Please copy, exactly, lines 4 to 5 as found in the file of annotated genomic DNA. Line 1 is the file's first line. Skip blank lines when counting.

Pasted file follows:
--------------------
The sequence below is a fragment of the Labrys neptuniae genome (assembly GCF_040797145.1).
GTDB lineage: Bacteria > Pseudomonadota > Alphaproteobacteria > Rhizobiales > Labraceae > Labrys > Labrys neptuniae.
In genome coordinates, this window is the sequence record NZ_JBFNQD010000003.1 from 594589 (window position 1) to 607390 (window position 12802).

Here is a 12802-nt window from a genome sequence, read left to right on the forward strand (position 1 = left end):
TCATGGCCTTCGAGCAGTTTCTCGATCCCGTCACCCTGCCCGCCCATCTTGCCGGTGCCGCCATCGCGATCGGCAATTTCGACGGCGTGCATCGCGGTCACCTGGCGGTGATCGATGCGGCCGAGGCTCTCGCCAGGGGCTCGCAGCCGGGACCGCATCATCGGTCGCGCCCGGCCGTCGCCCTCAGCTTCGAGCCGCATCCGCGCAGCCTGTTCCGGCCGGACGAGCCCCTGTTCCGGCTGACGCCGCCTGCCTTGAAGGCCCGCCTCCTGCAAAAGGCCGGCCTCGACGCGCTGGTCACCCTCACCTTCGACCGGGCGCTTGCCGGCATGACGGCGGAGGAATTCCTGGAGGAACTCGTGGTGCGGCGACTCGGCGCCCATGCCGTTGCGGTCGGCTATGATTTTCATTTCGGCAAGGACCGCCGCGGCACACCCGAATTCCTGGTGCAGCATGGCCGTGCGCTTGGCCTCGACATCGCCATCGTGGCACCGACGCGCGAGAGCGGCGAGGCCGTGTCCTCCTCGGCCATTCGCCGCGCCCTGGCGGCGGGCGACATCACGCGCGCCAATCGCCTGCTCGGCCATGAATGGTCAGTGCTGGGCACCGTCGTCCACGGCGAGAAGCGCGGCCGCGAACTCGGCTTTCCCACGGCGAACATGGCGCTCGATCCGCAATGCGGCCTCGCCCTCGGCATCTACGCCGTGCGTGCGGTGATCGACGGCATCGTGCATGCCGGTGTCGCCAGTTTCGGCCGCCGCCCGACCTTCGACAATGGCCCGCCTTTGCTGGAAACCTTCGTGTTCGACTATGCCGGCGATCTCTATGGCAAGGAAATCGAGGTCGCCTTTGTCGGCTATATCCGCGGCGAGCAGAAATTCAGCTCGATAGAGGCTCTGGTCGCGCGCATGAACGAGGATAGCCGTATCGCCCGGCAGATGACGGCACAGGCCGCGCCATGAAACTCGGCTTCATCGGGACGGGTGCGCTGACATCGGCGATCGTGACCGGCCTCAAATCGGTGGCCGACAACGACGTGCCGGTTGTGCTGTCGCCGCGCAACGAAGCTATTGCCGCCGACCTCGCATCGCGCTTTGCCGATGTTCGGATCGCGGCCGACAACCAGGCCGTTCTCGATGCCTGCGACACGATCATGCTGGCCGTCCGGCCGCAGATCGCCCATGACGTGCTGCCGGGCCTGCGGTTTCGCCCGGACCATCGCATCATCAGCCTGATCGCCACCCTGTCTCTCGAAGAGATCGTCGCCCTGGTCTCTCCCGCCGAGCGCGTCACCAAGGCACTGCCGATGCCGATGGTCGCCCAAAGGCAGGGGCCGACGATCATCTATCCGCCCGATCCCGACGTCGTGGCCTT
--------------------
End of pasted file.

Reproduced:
Here is a 12802-nt window from a genome sequence, read left to right on the forward strand (position 1 = left end):
TCATGGCCTTCGAGCAGTTTCTCGATCCCGTCACCCTGCCCGCCCATCTTGCCGGTGCCGCCATCGCGATCGGCAATTTCGACGGCGTGCATCGCGGTCACCTGGCGGTGATCGATGCGGCCGAGGCTCTCGCCAGGGGCTCGCAGCCGGGACCGCATCATCGGTCGCGCCCGGCCGTCGCCCTCAGCTTCGAGCCGCATCCGCGCAGCCTGTTCCGGCCGGACGAGCCCCTGTTCCGGCTGACGCCGCCTGCCTTGAAGGCCCGCCTCCTGCAAAAGGCCGGCCTCGACGCGCTGGTCACCCTCACCTTCGACCGGGCGCTTGCCGGCATGACGGCGGAGGAATTCCTGGAGGAACTCGTGGTGCGGCGACTCGGCGCCCATGCCGTTGCGGTCGGCTATGATTTTCATTTCGGCAAGGACCGCCGCGGCACACCCGAATTCCTGGTGCAGCATGGCCGTGCGCTTGGCCTCGACATCGCCATCGTGGCACCGACGCGCGAGAGCGGCGAGGCCGTGTCCTCCTCGGCCATTCGCCGCGCCCTGGCGGCGGGCGACATCACGCGCGCCAATCGCCTGCTCGGCCATGAATGGTCAGTGCTGGGCACCGTCGTCCACGGCGAGAAGCGCGGCCGCGAACTCGGCTTTCCCACGGCGAACATGGCGCTCGATCCGCAATGCGGCCTCGCCCTCGGCATCTACGCCGTGCGTGCGGTGATCGACGGCATCGTGCATGCCGGTGTCGCCAGTTTCGGCCGCCGCCCGACCTTCGACAATGGCCCGCCTTTGCTGGAAACCTTCGTGTTCGACTATGCCGGCGATCTCTATGGCAAGGAAATCGAGGTCGCCTTTGTCGGCTATATCCGCGGCGAGCAGAAATTCAGCTCGATAGAGGCTCTGGTCGCGCGCATGAACGAGGATAGCCGTATCGCCCGGCAGATGACGGCACAGGCCGCGCCATGAAACTCGGCTTCATCGGGACGGGTGCGCTGACATCGGCGATCGTGACCGGCCTCAAATCGGTGGCCGACAACGACGTGCCGGTTGTGCTGTCGCCGCGCAACGAAGCTATTGCCGCCGACCTCGCATCGCGCTTTGCCGATGTTCGGATCGCGGCCGACAACCAGGCCGTTCTCGATGCCTGCGACACGATCATGCTGGCCGTCCGGCCGCAGATCGCCCATGACGTGCTGCCGGGCCTGCGGTTTCGCCCGGACCATCGCATCATCAGCCTGATCGCCACCCTGTCTCTCGAAGAGATCGTCGCCCTGGTCTCTCCCGCCGAGCGCGTCACCAAGGCACTGCCGATGCCGATGGTCGCCCAAAGGCAGGGGCCGACGATCATCTATCCGCCCGATCCCGACGTCGTGGCCTT